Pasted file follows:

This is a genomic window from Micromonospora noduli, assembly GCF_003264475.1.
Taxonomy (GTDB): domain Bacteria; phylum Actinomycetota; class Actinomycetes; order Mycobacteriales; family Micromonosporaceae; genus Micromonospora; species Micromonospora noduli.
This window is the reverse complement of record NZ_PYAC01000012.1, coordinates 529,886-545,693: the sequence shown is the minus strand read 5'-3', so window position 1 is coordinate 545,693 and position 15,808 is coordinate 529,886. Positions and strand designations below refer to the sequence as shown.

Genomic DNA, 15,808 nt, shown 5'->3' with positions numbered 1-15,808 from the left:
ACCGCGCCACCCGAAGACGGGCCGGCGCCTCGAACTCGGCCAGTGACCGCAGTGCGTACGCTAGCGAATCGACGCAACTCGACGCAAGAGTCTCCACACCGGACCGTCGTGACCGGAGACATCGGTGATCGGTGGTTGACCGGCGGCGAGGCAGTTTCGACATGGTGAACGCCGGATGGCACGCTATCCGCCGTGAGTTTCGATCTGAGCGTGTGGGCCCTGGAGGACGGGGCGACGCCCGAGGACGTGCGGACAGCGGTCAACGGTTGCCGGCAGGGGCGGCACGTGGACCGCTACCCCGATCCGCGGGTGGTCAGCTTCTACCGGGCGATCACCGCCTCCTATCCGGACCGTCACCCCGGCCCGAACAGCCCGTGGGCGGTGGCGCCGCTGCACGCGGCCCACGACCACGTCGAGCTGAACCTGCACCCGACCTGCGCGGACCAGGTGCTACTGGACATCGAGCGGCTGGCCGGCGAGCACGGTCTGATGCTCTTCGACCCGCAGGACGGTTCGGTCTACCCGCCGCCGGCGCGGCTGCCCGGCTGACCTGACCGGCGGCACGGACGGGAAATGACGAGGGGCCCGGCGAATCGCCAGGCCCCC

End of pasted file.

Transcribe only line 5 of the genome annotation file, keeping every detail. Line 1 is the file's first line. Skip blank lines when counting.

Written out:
ACCGCGCCACCCGAAGACGGGCCGGCGCCTCGAACTCGGCCAGTGACCGCAGTGCGTACGCTAGCGAATCGACGCAACTCGACGCAAGAGTCTCCACACCGGACCGTCGTGACCGGAGACATCGGTGATCGGTGGTTGACCGGCGGCGAGGCAGTTTCGACATGGTGAACGCCGGATGGCACGCTATCCGCCGTGAGTTTCGATCTGAGCGTGTGGGCCCTGGAGGACGGGGCGACGCCCGAGGACGTGCGGACAGCGGTCAACGGTTGCCGGCAGGGGCGGCACGTGGACCGCTACCCCGATCCGCGGGTGGTCAGCTTCTACCGGGCGATCACCGCCTCCTATCCGGACCGTCACCCCGGCCCGAACAGCCCGTGGGCGGTGGCGCCGCTGCACGCGGCCCACGACCACGTCGAGCTGAACCTGCACCCGACCTGCGCGGACCAGGTGCTACTGGACATCGAGCGGCTGGCCGGCGAGCACGGTCTGATGCTCTTCGACCCGCAGGACGGTTCGGTCTACCCGCCGCCGGCGCGGCTGCCCGGCTGACCTGACCGGCGGCACGGACGGGAAATGACGAGGGGCCCGGCGAATCGCCAGGCCCCC